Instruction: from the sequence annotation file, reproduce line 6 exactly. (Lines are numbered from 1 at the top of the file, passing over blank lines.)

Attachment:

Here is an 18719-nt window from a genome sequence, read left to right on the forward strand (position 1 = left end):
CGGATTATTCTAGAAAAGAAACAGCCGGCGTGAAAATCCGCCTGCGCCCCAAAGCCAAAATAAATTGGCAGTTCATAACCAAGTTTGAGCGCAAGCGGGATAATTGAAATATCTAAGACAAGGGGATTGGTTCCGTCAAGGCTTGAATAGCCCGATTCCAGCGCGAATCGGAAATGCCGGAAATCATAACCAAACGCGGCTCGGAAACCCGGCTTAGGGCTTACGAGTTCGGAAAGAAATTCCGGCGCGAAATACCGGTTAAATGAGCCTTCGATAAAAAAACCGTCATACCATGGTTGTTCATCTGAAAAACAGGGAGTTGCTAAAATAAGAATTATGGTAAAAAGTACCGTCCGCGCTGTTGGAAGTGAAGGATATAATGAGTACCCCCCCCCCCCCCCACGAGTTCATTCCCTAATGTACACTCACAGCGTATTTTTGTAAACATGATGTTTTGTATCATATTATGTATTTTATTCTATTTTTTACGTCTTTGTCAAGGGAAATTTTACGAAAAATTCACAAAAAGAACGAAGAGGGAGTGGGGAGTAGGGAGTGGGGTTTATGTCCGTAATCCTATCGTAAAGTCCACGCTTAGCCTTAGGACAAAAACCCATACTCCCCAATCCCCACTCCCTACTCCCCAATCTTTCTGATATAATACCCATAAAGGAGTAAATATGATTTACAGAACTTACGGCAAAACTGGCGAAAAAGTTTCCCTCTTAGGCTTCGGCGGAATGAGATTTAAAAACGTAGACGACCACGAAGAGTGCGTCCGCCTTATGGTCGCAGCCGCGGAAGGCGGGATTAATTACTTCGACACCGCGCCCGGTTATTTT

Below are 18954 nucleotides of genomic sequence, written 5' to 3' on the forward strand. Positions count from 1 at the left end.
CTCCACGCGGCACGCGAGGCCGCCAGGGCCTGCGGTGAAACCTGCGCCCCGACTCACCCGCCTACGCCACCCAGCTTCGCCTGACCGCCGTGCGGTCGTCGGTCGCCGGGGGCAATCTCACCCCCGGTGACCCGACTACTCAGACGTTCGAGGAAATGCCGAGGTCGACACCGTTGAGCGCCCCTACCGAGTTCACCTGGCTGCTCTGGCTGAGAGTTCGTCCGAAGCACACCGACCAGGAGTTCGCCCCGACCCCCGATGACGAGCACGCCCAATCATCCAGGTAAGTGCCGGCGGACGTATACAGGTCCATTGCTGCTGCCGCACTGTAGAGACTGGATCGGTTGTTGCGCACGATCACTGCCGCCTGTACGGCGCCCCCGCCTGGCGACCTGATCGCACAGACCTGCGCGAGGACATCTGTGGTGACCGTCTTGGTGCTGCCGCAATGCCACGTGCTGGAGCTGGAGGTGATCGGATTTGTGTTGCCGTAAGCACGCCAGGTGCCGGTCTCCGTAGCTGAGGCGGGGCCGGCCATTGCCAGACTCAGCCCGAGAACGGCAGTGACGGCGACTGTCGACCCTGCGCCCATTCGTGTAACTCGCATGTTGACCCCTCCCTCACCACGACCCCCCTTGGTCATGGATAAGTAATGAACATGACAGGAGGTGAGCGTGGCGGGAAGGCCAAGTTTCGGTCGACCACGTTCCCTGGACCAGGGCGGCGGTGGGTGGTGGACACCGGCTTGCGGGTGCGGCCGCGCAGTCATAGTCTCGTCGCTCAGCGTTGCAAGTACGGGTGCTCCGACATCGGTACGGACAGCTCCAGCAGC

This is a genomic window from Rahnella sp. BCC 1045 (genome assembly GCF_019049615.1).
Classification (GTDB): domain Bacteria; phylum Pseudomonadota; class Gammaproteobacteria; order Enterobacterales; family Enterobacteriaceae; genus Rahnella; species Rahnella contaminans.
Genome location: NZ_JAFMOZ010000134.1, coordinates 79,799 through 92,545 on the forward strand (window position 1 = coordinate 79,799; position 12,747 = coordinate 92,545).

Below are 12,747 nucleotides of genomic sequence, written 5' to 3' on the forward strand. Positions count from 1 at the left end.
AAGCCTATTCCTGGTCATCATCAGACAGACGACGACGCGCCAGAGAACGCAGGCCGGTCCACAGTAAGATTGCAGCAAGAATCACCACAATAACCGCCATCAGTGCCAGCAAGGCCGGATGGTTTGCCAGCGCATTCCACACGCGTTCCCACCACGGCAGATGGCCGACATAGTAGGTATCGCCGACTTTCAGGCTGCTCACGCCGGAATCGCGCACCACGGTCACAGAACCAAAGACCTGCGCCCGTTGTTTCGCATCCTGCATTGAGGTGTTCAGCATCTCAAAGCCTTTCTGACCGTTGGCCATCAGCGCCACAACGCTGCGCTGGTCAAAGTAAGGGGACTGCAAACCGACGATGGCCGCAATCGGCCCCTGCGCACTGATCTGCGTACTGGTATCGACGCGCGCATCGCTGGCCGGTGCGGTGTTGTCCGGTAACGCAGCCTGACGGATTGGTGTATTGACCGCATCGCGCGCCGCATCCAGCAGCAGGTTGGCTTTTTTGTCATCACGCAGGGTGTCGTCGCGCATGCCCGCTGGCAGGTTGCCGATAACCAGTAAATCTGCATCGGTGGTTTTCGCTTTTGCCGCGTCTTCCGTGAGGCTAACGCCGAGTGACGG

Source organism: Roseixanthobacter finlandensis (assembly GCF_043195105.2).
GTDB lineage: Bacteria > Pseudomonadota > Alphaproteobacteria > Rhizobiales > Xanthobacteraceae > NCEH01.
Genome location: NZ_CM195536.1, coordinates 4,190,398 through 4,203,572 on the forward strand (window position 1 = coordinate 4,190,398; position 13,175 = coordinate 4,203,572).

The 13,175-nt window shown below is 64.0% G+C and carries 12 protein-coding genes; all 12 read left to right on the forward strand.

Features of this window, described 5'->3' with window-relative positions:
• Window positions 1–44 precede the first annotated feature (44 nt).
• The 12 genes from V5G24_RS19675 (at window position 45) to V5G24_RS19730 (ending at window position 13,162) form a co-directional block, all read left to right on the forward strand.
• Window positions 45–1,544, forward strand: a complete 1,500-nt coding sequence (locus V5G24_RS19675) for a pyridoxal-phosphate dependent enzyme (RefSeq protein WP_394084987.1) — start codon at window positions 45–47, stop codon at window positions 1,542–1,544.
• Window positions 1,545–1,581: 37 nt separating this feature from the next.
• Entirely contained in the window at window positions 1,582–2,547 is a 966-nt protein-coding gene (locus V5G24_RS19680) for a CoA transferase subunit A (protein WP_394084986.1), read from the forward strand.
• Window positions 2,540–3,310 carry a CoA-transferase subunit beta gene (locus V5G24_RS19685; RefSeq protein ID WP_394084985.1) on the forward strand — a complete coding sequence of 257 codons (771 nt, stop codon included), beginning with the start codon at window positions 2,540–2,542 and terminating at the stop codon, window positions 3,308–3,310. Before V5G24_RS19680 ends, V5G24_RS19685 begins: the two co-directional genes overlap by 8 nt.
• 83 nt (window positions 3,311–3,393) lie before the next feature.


Classification (GTDB): domain Bacteria; phylum Pseudomonadota; class Gammaproteobacteria; order Enterobacterales; family Enterobacteriaceae; genus Rahnella; species Rahnella contaminans.